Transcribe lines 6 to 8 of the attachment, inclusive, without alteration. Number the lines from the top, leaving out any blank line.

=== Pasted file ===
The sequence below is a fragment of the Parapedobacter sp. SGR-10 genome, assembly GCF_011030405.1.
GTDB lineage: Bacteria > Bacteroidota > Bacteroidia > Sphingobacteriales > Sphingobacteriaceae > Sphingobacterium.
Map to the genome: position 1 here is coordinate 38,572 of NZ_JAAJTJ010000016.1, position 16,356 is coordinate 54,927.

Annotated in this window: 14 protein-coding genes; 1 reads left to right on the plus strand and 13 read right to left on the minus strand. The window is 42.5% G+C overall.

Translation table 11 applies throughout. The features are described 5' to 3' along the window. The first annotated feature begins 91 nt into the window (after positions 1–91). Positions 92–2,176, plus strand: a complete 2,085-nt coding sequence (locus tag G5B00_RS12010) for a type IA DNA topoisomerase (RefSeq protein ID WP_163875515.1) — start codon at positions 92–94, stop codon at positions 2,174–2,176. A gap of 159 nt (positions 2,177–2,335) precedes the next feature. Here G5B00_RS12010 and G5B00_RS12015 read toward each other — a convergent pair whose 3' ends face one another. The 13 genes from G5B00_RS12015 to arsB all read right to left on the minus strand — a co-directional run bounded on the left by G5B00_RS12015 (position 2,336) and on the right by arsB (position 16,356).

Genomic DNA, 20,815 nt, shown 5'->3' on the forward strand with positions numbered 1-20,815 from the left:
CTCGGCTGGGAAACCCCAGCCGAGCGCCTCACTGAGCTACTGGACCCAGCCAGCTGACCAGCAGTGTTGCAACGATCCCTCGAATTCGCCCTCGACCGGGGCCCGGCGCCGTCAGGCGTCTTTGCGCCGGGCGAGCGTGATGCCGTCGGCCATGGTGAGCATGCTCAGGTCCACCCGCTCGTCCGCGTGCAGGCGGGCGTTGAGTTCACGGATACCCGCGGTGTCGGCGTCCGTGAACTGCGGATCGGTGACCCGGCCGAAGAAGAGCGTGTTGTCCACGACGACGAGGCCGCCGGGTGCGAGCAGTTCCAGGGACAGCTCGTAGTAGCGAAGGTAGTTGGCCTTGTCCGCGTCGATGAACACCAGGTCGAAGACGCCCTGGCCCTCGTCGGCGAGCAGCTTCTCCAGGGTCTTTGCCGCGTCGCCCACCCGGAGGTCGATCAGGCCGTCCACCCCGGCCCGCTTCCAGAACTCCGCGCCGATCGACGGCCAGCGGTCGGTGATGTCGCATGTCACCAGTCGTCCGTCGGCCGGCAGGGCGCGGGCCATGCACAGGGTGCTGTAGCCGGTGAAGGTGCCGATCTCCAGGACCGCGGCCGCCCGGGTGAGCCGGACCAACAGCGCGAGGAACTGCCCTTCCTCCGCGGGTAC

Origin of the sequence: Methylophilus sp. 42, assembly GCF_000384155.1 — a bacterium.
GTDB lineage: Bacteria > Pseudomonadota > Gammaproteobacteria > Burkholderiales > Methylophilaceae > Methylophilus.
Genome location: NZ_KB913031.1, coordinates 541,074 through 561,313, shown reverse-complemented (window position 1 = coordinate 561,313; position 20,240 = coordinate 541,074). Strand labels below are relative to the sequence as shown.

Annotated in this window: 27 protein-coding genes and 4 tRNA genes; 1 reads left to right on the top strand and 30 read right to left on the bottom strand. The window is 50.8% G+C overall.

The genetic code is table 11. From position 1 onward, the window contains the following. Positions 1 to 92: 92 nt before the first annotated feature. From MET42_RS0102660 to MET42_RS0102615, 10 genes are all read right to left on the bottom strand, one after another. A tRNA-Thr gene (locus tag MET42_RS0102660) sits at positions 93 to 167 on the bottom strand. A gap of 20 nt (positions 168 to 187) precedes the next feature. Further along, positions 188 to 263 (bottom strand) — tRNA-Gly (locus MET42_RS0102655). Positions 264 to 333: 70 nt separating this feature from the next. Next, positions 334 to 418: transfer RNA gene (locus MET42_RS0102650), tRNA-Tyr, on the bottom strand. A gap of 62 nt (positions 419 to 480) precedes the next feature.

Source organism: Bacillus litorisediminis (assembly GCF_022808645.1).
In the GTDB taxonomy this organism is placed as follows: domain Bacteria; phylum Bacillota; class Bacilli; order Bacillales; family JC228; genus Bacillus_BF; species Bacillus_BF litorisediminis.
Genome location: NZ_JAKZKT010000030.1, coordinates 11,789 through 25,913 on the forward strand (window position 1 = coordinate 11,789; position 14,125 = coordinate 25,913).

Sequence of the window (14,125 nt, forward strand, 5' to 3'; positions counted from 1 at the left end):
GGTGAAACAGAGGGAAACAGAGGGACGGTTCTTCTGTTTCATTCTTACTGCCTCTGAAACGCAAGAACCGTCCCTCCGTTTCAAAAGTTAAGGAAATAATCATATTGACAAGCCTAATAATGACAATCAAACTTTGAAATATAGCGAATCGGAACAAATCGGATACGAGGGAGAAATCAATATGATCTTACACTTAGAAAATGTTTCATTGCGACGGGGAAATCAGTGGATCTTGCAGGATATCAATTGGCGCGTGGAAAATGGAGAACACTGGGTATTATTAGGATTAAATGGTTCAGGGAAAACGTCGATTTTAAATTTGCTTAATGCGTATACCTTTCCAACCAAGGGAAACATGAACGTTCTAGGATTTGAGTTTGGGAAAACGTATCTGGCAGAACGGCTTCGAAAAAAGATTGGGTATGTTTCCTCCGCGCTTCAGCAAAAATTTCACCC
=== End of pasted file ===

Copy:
Genomic DNA, 20,815 nt, shown 5'->3' on the forward strand with positions numbered 1-20,815 from the left:
CTCGGCTGGGAAACCCCAGCCGAGCGCCTCACTGAGCTACTGGACCCAGCCAGCTGACCAGCAGTGTTGCAACGATCCCTCGAATTCGCCCTCGACCGGGGCCCGGCGCCGTCAGGCGTCTTTGCGCCGGGCGAGCGTGATGCCGTCGGCCATGGTGAGCATGCTCAGGTCCACCCGCTCGTCCGCGTGCAGGCGGGCGTTGAGTTCACGGATACCCGCGGTGTCGGCGTCCGTGAACTGCGGATCGGTGACCCGGCCGAAGAAGAGCGTGTTGTCCACGACGACGAGGCCGCCGGGTGCGAGCAGTTCCAGGGACAGCTCGTAGTAGCGAAGGTAGTTGGCCTTGTCCGCGTCGATGAACACCAGGTCGAAGACGCCCTGGCCCTCGTCGGCGAGCAGCTTCTCCAGGGTCTTTGCCGCGTCGCCCACCCGGAGGTCGATCAGGCCGTCCACCCCGGCCCGCTTCCAGAACTCCGCGCCGATCGACGGCCAGCGGTCGGTGATGTCGCATGTCACCAGTCGTCCGTCGGCCGGCAGGGCGCGGGCCATGCACAGGGTGCTGTAGCCGGTGAAGGTGCCGATCTCCAGGACCGCGGCCGCCCGGGTGAGCCGGACCAACAGCGCGAGGAACTGCCCTTCCTCCGCGGGTAC

Origin of the sequence: Methylophilus sp. 42, assembly GCF_000384155.1 — a bacterium.